Even with all of this in its favor, this race wouldn't have been a balm for my stressed soul if Marianne hadn't come with. Sometimes, what you need is time in a car with someone you don’t see enough. Or sharing a motel room, watching Say Yes to the Dress, and snacking on a seasonal KitKat. Or a reminder at mile nine that your funk could likely be broken with some calories. 

Bling, bling, baby.

It's cheesy AF to say that “the friends I’ve made along the way” make running rewarding. Still. Here we are. While I like running well enough, what I really love are the adventures with friends the running brings. 

What comes with that, too, are the rare weekends when the fates break out into a big grin, if only to remind you to appreciate your luck. These moments are like jigsaw puzzle pieces that snap satisfyingly into place. You might have a pile of pieces left to figure out, but one small section of the picture makes more sense.

Have you had any "puzzle piece" moments lately?

14 responses to “Dry Martini: The Fates Smile on Rehoboth

  1. After running this race every year since 2013, this year I didn’t have enough training to tackle it. I deferred to next year and would like to think my deferral got one of you in! Instead of running, I volunteered all day. First helping with day of number pickup / wristband distribution in the pavilion and then handing out awards. It really is a fantastic race (complete with a stunning sunrise start) and I’m so glad you enjoyed it!!!

  2. I wish I had known! I was there, too! I have been going every year for awhile now, and it’s one of my favorite weekends of the year. Nothing like fate and a little seashore air to make us all smile. I posted my race report in the race FB page, if you want to hear how the fates smiled on me, because I went in after injury and zero training, expecting a 3:30-4:00 walk run finish, and kicked out a 2:51 and change. I seriously am still SMH. It’s the seashore air, I think. Congrats to both of you and I admire anyone who is attempting the 50 states challenge. Did you see the woman whose 50th WAS Rehoboth on Saturday?! I cheered for her, too.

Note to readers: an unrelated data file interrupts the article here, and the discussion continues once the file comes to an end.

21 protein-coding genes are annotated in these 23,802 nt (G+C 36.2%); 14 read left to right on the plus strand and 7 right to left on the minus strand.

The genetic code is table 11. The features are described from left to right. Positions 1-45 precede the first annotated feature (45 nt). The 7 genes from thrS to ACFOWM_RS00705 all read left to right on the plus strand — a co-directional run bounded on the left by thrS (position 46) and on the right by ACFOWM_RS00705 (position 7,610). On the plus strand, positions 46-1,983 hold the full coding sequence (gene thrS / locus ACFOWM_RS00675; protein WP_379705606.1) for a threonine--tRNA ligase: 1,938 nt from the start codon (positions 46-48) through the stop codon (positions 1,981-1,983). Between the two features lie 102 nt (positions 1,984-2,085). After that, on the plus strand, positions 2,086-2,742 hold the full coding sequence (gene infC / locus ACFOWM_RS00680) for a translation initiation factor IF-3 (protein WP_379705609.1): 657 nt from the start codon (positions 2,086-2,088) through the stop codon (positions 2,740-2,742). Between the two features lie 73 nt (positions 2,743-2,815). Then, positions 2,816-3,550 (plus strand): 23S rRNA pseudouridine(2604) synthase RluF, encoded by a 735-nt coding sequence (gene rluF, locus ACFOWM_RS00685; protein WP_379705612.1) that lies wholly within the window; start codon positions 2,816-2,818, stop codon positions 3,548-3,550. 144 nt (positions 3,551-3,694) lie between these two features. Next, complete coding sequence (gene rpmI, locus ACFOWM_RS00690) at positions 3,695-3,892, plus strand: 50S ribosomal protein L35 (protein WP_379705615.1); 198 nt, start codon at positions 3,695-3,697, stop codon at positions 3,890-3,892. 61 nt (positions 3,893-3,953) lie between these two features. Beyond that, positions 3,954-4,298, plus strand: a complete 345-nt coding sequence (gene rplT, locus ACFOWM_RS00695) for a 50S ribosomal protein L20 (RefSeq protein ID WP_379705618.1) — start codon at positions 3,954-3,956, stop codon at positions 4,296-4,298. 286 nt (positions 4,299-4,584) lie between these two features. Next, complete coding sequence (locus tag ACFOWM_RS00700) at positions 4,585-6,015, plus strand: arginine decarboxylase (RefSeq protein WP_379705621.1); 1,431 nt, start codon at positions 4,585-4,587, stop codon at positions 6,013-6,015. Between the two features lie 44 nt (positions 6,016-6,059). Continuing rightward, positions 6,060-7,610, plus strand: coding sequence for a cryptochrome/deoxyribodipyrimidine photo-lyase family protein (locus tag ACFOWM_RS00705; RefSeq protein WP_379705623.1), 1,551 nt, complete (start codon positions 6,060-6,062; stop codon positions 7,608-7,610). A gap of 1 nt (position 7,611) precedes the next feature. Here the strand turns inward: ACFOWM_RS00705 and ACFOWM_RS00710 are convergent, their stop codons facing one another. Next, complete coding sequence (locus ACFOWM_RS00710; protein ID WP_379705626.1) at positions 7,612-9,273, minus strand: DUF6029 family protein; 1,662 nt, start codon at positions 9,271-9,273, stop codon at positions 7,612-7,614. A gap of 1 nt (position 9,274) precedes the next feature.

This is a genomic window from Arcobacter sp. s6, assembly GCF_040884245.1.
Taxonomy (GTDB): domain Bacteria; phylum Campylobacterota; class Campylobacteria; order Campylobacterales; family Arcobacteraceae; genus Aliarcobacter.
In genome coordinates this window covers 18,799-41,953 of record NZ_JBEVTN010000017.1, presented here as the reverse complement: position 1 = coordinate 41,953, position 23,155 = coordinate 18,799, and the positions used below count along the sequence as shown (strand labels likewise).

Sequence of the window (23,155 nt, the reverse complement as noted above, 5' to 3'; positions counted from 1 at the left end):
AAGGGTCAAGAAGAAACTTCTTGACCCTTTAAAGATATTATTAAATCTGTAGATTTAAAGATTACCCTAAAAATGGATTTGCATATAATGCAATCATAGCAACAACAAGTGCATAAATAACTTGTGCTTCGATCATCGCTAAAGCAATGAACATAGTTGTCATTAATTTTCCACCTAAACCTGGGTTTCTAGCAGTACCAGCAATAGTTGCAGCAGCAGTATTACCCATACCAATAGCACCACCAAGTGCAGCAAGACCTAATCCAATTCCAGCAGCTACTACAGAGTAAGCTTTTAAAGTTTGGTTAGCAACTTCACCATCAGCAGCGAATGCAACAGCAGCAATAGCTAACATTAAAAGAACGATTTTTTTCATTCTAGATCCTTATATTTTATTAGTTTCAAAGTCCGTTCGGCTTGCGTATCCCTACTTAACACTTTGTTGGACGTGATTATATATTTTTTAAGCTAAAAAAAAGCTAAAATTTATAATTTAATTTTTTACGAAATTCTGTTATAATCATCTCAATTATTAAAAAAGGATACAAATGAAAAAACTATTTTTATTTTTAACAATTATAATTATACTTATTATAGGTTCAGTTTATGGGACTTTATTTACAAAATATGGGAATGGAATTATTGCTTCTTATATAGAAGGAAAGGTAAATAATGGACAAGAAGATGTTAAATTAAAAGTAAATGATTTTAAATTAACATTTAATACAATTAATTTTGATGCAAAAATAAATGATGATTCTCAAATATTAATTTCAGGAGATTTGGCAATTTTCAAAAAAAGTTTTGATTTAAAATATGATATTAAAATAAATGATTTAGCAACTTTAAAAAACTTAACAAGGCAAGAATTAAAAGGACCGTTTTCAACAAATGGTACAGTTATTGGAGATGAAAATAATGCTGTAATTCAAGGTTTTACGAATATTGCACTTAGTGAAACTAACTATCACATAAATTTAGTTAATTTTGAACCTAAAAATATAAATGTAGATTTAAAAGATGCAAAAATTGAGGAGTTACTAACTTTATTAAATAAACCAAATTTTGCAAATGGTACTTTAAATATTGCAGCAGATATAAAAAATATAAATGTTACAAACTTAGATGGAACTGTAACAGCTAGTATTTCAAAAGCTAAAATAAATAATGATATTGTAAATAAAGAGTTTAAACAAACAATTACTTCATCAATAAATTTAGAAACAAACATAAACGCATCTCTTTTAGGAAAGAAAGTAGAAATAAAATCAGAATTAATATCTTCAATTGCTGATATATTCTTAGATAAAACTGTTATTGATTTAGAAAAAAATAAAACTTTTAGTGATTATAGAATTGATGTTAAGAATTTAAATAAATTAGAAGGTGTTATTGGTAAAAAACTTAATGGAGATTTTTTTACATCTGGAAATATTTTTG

3. The great weekend was just meant to be and it sounds like your soul was rejuvenated, if only for a moment! So glad you enjoyed the race – it gets rave reviews from the local runners here in MD!

  4. Yo Adrienne, beautifully written. Reading this brings joy to my heart but dang if I’m not also envious! Hey fates, I’m right here

  5. OMG, I got goosebumps reading this blog post! What a wonderful experience! I’m so happy for both of you!!! And I’m super jealous of Lisa Dennis who got a spot to run with the hole in the wall gang camp at Boston! My kid has gone to one of their camps; it’s life changing!

  6. Smiling fate/puzzle piece moment lately, getting an email from The Hole in the Wall Gang Camp about being on their team for Boston. I applied and promptly forgot, until I was contacted for an interview, and 2 weeks later got a bib!